➤ S&P 500 gains, as markets await US-China trade deal signing this week.
➤ Pound declines as UK rate cut bets grow after surprise GDP shrink.
➤ Yuan at 5-month high as reports suggest US, China due to revive regular talks.
➤ Treasurys retreat; dollar gains.
Wall Street opened higher, after falling from record highs on Friday, as markets awaited the U.S.-China trade deal signing this week.
The S&P 500 and Nasdaq 100 were up by 0.2% and 0.4%, respectively, around 9:35 a.m. ET. U.S. stocks retreated Friday following disappointing employment figures, showing that the U.S. jobs market added fewer jobs than expected and that annual wage growth fell to its lowest level in 17 months.
The U.S. and China reportedly plan to revive semiannual economic talks, as part of the signing of a "phase-one" trade deal between the world's two largest economies. The official announcement is due Jan. 15, with Treasury Secretary Steven Mnuchin and Chinese Vice Premier Liu He expected to head the meetings.
"We think both sides have stepped back from the brink and will be hesitant to restart the trade war," said Win Thin, global head of currency strategy at Brown Brothers Harriman.
Separately, the U.S. followed through on its threat of fresh sanctions against Iran after recent military tensions between the two countries, targeting several Iranian government officials and the nation's metals industry and other economic sectors.
Iran admitted Jan. 11 that it unintentionally shot down the Ukrainian Boeing Co. 737-800 plane, which killed 176 people onboard. "Human error at time of crisis caused by US adventurism led to disaster," Iran's Foreign Minister Mohammad Javad Zarif tweeted.
European stock markets were trading broadly lower, with France's CAC 40 slipping 0.1% and Germany's DAX index declining 0.3%. The U.K. FTSE 100 was flat.
Hong Kong's Hang Seng index climbed 1.1% and the Shanghai SE Composite rose 0.8%. Japan's Nikkei 225 was closed for a holiday.
Taiwan's benchmark equity index gained 0.7% after Tsai Ing-wen was reelected as president following the general election over the weekend. Meanwhile, financial markets in the Philippines were closed Jan. 13 because of the Taal volcano, to the south of the capital, releasing a large quantity of ash.
In the foreign exchange market, sterling depreciated 0.6% to $1.2991, having previously declined up to 0.8% to $1.2961, the lowest level since Dec. 26, 2019. The U.K. economy unexpectedly contracted in November 2019 following falls in production and services sectors as rate cut bets grew ahead of the Bank of England's upcoming monetary policy meeting.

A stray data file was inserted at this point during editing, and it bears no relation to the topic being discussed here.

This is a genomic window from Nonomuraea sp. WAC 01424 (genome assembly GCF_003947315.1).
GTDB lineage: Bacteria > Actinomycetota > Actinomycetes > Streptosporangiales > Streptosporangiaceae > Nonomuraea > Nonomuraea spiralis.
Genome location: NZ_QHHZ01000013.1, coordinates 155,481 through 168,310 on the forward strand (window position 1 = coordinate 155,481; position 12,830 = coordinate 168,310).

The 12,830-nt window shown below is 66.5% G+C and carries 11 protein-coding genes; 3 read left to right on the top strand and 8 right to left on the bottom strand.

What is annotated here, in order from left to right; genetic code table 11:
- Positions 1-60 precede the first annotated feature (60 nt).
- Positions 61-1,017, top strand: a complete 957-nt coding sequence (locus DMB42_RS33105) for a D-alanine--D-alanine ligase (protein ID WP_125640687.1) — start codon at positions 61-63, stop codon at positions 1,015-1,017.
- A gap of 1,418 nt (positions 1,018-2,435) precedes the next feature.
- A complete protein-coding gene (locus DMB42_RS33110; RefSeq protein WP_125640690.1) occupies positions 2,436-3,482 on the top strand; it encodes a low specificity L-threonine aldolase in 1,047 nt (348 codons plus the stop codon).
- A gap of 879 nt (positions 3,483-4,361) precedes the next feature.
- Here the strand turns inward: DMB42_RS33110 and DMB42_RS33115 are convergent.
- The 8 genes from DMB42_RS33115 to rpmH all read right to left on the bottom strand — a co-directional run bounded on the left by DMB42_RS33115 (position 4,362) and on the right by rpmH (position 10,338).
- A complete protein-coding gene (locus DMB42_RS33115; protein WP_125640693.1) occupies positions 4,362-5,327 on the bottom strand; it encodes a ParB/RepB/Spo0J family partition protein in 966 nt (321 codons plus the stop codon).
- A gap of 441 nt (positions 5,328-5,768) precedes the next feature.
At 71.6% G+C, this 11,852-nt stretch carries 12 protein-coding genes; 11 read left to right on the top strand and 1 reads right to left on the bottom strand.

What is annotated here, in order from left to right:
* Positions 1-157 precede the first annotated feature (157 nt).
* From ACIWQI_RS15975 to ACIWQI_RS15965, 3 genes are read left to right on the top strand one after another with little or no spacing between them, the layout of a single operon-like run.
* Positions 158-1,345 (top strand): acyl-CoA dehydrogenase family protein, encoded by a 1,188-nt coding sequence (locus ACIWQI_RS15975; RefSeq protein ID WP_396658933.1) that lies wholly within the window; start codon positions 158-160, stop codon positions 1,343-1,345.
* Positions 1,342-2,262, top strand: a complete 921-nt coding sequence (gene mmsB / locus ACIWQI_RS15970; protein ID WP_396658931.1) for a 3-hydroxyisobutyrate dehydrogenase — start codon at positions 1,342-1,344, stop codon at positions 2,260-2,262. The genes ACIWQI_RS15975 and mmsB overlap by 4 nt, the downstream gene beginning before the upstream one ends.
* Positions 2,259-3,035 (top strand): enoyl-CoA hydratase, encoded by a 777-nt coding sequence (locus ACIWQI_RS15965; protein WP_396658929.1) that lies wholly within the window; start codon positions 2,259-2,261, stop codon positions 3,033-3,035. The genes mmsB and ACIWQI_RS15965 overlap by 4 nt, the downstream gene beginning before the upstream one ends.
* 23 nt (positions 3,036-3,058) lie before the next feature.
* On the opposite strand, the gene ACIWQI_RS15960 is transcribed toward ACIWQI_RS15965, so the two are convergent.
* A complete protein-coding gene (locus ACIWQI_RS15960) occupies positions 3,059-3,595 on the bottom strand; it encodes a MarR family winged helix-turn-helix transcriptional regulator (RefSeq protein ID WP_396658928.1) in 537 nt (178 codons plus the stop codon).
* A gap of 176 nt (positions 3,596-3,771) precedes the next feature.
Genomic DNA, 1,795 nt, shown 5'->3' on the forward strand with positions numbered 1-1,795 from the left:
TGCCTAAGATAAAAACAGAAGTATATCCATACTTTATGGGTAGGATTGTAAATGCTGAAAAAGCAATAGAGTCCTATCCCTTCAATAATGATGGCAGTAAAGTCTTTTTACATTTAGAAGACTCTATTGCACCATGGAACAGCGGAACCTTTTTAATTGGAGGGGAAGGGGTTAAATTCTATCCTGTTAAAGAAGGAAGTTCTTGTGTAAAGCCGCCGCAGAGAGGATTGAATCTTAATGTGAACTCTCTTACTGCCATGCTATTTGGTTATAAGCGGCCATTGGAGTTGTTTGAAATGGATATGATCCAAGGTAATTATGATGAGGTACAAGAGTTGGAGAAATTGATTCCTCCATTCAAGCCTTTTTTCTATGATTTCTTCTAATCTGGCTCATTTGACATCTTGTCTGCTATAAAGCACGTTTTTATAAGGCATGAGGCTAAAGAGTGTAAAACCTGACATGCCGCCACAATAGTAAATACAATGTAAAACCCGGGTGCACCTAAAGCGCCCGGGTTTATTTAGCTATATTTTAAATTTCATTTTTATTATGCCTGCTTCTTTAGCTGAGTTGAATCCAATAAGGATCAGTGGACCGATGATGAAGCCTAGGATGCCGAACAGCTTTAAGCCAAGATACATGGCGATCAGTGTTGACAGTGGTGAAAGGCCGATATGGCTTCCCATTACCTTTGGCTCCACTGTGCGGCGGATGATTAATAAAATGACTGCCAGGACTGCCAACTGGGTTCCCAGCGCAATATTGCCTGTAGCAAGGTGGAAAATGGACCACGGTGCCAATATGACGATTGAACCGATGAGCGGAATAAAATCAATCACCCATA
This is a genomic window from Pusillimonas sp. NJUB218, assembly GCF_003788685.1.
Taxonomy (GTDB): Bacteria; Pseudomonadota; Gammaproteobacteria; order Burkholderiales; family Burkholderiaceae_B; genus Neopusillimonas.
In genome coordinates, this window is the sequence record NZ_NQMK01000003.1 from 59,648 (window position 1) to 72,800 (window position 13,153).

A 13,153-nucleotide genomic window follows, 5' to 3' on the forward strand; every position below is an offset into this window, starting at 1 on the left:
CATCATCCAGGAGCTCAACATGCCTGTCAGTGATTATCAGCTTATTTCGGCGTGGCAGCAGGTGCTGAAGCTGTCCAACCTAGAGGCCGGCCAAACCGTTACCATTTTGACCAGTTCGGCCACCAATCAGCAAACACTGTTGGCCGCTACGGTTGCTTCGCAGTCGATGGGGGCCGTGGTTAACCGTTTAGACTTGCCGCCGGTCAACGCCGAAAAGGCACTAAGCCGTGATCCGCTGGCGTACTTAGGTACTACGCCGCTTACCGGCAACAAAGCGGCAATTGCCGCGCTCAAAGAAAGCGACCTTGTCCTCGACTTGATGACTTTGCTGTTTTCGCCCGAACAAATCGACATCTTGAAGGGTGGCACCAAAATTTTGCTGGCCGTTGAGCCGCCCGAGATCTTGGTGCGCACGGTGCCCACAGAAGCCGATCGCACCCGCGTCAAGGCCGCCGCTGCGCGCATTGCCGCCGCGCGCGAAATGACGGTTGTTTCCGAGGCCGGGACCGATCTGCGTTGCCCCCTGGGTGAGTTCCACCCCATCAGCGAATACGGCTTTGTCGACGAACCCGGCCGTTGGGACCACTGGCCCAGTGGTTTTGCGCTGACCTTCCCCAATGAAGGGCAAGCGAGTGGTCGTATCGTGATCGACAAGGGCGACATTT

BoE policymaker Gertjan Vlieghe told the Financial Times that he would favor an interest rate cut at the upcoming monetary policy meeting, if the U.K. economy does not rebound, joining another policymaker, Silvana Tenreyro, who has also voiced support for a rate cut if the uncertainty surrounding the post-Brexit relationship between the U.K. and EU does not wane.
Markets are now pricing in a 49% probability of a rate cut on Jan. 30, compared to a 21% likelihood of monetary policy easing from Jan. 10, according to the BoE watch tool of the CME Group.
"The U.K. rate market has been under-pricing the risk of a BoE rate cut and will need to continue to adjust to price in a higher risk as soon as at the end of this month," according to Lee Hardman, currency analyst at MUFG Bank.
The Dollar Spot Index, which measures the currency against developed market peers, rose 0.1% to 97.4620.
Elsewhere, the euro was broadly flat, while the Japanese yen depreciated 0.3% against the dollar. The offshore yuan strengthened 0.3% to slip below 6.9 per dollar for the first time since July 2019.
Among bonds, Treasurys dipped as the 10-year yield added 3 basis points to 1.852%. The 10-year yield on German Bunds added 8 basis points to negative 0.159%.
In commodities, Brent crude oil fell 0.3% to $64.80 per barrel on the ICE Futures Exchange and gold lost 0.3% to $1,555.20 per ounce.
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The day ahead:
10 a.m. ET — U.S. Fed's Eric Rosengren speaks
10:30 a.m. ET — Bank of Canada business outlook survey
12:40 p.m. ET — U.S. Fed's Raphael Bostic speaks
2 p.m. ET — U.S. Treasury budget (Econoday consensus: $15.0 billion deficit)